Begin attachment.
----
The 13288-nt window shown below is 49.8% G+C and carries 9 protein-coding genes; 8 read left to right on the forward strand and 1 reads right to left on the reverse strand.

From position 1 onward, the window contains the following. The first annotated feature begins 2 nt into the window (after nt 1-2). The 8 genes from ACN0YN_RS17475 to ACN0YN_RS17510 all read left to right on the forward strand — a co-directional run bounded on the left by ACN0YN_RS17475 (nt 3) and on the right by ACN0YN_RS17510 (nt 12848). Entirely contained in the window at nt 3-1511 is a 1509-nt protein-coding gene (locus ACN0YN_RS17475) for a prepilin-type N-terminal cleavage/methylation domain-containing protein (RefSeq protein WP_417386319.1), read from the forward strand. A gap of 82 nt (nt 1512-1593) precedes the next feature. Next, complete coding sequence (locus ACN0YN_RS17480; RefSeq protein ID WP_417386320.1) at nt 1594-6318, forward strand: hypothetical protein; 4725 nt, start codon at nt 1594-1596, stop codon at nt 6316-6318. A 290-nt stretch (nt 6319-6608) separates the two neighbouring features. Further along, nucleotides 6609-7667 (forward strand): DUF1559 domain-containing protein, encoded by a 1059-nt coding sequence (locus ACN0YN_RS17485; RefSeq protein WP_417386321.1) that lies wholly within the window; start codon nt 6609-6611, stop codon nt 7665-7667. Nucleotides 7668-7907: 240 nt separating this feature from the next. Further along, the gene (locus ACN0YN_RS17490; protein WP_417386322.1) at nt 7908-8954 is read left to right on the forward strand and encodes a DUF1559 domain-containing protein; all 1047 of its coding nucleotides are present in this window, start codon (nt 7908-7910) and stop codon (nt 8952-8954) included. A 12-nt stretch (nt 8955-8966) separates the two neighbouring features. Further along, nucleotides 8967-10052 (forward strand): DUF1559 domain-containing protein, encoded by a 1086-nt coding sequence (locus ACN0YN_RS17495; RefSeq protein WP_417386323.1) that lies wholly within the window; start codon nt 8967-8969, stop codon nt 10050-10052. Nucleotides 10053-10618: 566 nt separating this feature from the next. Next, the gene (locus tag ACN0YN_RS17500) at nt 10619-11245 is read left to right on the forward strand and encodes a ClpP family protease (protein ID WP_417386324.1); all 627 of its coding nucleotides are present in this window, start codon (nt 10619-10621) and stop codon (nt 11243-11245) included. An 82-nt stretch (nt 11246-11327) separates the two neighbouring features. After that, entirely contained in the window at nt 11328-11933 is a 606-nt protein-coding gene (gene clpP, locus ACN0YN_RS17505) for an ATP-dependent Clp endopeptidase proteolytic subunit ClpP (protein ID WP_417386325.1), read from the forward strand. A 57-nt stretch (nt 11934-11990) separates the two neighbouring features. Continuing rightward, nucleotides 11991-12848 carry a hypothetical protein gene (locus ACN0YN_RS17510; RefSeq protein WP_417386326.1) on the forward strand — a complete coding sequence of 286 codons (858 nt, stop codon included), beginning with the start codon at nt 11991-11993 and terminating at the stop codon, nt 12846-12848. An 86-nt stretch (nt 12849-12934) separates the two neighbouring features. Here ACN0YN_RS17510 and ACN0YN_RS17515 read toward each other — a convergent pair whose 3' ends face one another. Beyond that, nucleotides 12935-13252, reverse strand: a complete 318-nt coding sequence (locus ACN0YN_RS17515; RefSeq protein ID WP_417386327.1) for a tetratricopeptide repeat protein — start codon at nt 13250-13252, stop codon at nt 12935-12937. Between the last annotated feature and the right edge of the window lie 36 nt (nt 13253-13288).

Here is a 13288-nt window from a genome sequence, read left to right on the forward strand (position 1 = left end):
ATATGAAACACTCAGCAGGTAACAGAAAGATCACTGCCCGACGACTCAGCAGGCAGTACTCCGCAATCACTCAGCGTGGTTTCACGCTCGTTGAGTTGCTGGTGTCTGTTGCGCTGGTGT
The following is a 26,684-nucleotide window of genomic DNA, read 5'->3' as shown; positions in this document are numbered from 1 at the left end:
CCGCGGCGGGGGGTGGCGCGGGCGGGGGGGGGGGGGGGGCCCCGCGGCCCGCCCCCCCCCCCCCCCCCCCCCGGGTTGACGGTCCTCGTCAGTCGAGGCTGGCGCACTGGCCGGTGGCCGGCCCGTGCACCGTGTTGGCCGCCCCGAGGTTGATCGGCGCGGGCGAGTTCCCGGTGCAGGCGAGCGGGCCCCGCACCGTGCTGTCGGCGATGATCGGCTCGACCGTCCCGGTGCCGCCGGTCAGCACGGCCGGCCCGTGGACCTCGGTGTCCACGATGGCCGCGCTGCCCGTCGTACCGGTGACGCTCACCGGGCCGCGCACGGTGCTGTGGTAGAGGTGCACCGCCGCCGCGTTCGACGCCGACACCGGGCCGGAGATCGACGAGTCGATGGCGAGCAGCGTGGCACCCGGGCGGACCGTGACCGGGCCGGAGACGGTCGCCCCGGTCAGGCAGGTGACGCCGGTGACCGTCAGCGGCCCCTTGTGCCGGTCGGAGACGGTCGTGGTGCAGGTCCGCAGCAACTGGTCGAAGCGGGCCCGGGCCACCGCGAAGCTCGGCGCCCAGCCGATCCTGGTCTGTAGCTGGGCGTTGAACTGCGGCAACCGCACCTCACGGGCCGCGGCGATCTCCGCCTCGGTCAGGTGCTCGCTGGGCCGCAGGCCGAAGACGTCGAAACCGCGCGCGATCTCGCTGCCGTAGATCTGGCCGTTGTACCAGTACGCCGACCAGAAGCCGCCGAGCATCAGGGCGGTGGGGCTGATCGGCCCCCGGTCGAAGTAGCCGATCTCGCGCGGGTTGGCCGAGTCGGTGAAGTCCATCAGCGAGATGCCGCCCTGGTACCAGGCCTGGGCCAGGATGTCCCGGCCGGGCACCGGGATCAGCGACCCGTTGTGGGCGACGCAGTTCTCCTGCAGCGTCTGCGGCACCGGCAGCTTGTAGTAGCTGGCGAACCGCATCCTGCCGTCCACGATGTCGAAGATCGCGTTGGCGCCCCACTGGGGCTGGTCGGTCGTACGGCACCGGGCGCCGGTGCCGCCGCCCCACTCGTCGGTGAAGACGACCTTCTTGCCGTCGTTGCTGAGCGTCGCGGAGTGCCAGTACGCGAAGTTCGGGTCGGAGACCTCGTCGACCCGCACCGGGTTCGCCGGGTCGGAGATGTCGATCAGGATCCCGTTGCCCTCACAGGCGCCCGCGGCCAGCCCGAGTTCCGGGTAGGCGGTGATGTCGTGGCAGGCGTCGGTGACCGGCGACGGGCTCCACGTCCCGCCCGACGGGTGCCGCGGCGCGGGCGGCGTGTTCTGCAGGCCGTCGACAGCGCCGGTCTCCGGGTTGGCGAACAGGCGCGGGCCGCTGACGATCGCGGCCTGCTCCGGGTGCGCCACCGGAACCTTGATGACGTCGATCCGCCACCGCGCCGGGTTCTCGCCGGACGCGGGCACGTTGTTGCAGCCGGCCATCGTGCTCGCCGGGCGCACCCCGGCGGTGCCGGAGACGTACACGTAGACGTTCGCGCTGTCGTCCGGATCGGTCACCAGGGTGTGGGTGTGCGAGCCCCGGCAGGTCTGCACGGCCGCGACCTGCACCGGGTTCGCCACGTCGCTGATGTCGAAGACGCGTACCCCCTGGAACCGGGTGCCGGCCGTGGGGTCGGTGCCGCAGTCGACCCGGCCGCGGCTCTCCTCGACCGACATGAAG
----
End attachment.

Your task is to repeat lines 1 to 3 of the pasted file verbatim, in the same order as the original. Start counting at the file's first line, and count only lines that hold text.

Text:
The 13288-nt window shown below is 49.8% G+C and carries 9 protein-coding genes; 8 read left to right on the forward strand and 1 reads right to left on the reverse strand.

From position 1 onward, the window contains the following. The first annotated feature begins 2 nt into the window (after nt 1-2). The 8 genes from ACN0YN_RS17475 to ACN0YN_RS17510 all read left to right on the forward strand — a co-directional run bounded on the left by ACN0YN_RS17475 (nt 3) and on the right by ACN0YN_RS17510 (nt 12848). Entirely contained in the window at nt 3-1511 is a 1509-nt protein-coding gene (locus ACN0YN_RS17475) for a prepilin-type N-terminal cleavage/methylation domain-containing protein (RefSeq protein WP_417386319.1), read from the forward strand. A gap of 82 nt (nt 1512-1593) precedes the next feature. Next, complete coding sequence (locus ACN0YN_RS17480; RefSeq protein ID WP_417386320.1) at nt 1594-6318, forward strand: hypothetical protein; 4725 nt, start codon at nt 1594-1596, stop codon at nt 6316-6318. A 290-nt stretch (nt 6319-6608) separates the two neighbouring features. Further along, nucleotides 6609-7667 (forward strand): DUF1559 domain-containing protein, encoded by a 1059-nt coding sequence (locus ACN0YN_RS17485; RefSeq protein WP_417386321.1) that lies wholly within the window; start codon nt 6609-6611, stop codon nt 7665-7667. Nucleotides 7668-7907: 240 nt separating this feature from the next. Further along, the gene (locus ACN0YN_RS17490; protein WP_417386322.1) at nt 7908-8954 is read left to right on the forward strand and encodes a DUF1559 domain-containing protein; all 1047 of its coding nucleotides are present in this window, start codon (nt 7908-7910) and stop codon (nt 8952-8954) included. A 12-nt stretch (nt 8955-8966) separates the two neighbouring features. Further along, nucleotides 8967-10052 (forward strand): DUF1559 domain-containing protein, encoded by a 1086-nt coding sequence (locus ACN0YN_RS17495; RefSeq protein WP_417386323.1) that lies wholly within the window; start codon nt 8967-8969, stop codon nt 10050-10052. Nucleotides 10053-10618: 566 nt separating this feature from the next. Next, the gene (locus tag ACN0YN_RS17500) at nt 10619-11245 is read left to right on the forward strand and encodes a ClpP family protease (protein ID WP_417386324.1); all 627 of its coding nucleotides are present in this window, start codon (nt 10619-10621) and stop codon (nt 11243-11245) included. An 82-nt stretch (nt 11246-11327) separates the two neighbouring features. After that, entirely contained in the window at nt 11328-11933 is a 606-nt protein-coding gene (gene clpP, locus ACN0YN_RS17505) for an ATP-dependent Clp endopeptidase proteolytic subunit ClpP (protein ID WP_417386325.1), read from the forward strand. A 57-nt stretch (nt 11934-11990) separates the two neighbouring features. Continuing rightward, nucleotides 11991-12848 carry a hypothetical protein gene (locus ACN0YN_RS17510; RefSeq protein WP_417386326.1) on the forward strand — a complete coding sequence of 286 codons (858 nt, stop codon included), beginning with the start codon at nt 11991-11993 and terminating at the stop codon, nt 12846-12848. An 86-nt stretch (nt 12849-12934) separates the two neighbouring features. Here ACN0YN_RS17510 and ACN0YN_RS17515 read toward each other — a convergent pair whose 3' ends face one another. Beyond that, nucleotides 12935-13252, reverse strand: a complete 318-nt coding sequence (locus ACN0YN_RS17515; RefSeq protein ID WP_417386327.1) for a tetratricopeptide repeat protein — start codon at nt 13250-13252, stop codon at nt 12935-12937. Between the last annotated feature and the right edge of the window lie 36 nt (nt 13253-13288).

Here is a 13288-nt window from a genome sequence, read left to right on the forward strand (position 1 = left end):